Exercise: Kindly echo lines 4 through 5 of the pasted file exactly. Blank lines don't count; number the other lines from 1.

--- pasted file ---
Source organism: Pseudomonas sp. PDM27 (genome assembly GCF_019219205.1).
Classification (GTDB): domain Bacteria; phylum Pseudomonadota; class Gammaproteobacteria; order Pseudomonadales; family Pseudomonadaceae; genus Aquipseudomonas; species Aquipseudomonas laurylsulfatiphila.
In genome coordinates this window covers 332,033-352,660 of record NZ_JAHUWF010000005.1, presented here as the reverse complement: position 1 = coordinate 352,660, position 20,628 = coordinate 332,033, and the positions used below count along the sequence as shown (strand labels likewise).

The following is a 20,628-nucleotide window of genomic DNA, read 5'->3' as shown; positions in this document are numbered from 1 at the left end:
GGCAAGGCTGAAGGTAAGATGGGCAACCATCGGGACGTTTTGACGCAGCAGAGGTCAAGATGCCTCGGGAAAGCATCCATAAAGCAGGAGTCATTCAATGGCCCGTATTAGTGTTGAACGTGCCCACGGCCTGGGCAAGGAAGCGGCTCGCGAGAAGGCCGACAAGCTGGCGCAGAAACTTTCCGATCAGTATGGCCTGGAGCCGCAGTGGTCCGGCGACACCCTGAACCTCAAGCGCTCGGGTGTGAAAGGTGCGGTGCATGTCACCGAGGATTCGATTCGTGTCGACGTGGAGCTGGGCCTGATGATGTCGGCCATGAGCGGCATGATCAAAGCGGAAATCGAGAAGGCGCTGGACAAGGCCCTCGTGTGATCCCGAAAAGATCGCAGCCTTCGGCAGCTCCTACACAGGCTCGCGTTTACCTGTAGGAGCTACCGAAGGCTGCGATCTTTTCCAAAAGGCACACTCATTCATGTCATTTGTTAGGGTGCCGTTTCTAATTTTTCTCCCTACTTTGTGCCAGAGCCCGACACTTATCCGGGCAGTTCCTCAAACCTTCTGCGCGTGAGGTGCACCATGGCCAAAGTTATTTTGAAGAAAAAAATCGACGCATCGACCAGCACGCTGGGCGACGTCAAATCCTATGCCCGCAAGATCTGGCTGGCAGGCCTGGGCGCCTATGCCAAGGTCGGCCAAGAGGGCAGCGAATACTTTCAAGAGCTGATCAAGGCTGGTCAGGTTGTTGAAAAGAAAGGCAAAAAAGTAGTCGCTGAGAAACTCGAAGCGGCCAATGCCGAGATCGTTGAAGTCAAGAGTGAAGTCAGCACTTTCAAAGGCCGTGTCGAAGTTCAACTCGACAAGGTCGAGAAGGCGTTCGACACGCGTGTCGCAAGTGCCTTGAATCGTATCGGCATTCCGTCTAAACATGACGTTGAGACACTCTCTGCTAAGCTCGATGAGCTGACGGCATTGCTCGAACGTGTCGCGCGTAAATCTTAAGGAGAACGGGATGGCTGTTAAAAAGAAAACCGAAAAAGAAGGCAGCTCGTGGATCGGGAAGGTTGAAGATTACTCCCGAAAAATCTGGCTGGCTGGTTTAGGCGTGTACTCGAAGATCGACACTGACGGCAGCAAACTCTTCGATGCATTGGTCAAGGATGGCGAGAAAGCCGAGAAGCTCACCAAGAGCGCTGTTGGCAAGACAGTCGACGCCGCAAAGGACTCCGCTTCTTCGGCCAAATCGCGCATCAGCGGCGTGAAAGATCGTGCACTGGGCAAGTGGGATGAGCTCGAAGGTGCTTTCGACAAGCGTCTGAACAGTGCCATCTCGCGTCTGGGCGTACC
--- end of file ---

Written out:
The following is a 20,628-nucleotide window of genomic DNA, read 5'->3' as shown; positions in this document are numbered from 1 at the left end:
GGCAAGGCTGAAGGTAAGATGGGCAACCATCGGGACGTTTTGACGCAGCAGAGGTCAAGATGCCTCGGGAAAGCATCCATAAAGCAGGAGTCATTCAATGGCCCGTATTAGTGTTGAACGTGCCCACGGCCTGGGCAAGGAAGCGGCTCGCGAGAAGGCCGACAAGCTGGCGCAGAAACTTTCCGATCAGTATGGCCTGGAGCCGCAGTGGTCCGGCGACACCCTGAACCTCAAGCGCTCGGGTGTGAAAGGTGCGGTGCATGTCACCGAGGATTCGATTCGTGTCGACGTGGAGCTGGGCCTGATGATGTCGGCCATGAGCGGCATGATCAAAGCGGAAATCGAGAAGGCGCTGGACAAGGCCCTCGTGTGATCCCGAAAAGATCGCAGCCTTCGGCAGCTCCTACACAGGCTCGCGTTTACCTGTAGGAGCTACCGAAGGCTGCGATCTTTTCCAAAAGGCACACTCATTCATGTCATTTGTTAGGGTGCCGTTTCTAATTTTTCTCCCTACTTTGTGCCAGAGCCCGACACTTATCCGGGCAGTTCCTCAAACCTTCTGCGCGTGAGGTGCACCATGGCCAAAGTTATTTTGAAGAAAAAAATCGACGCATCGACCAGCACGCTGGGCGACGTCAAATCCTATGCCCGCAAGATCTGGCTGGCAGGCCTGGGCGCCTATGCCAAGGTCGGCCAAGAGGGCAGCGAATACTTTCAAGAGCTGATCAAGGCTGGTCAGGTTGTTGAAAAGAAAGGCAAAAAAGTAGTCGCTGAGAAACTCGAAGCGGCCAATGCCGAGATCGTTGAAGTCAAGAGTGAAGTCAGCACTTTCAAAGGCCGTGTCGAAGTTCAACTCGACAAGGTCGAGAAGGCGTTCGACACGCGTGTCGCAAGTGCCTTGAATCGTATCGGCATTCCGTCTAAACATGACGTTGAGACACTCTCTGCTAAGCTCGATGAGCTGACGGCATTGCTCGAACGTGTCGCGCGTAAATCTTAAGGAGAACGGGATGGCTGTTAAAAAGAAAACCGAAAAAGAAGGCAGCTCGTGGATCGGGAAGGTTGAAGATTACTCCCGAAAAATCTGGCTGGCTGGTTTAGGCGTGTACTCGAAGATCGACACTGACGGCAGCAAACTCTTCGATGCATTGGTCAAGGATGGCGAGAAAGCCGAGAAGCTCACCAAGAGCGCTGTTGGCAAGACAGTCGACGCCGCAAAGGACTCCGCTTCTTCGGCCAAATCGCGCATCAGCGGCGTGAAAGATCGTGCACTGGGCAAGTGGGATGAGCTCGAAGGTGCTTTCGACAAGCGTCTGAACAGTGCCATCTCGCGTCTGGGCGTACC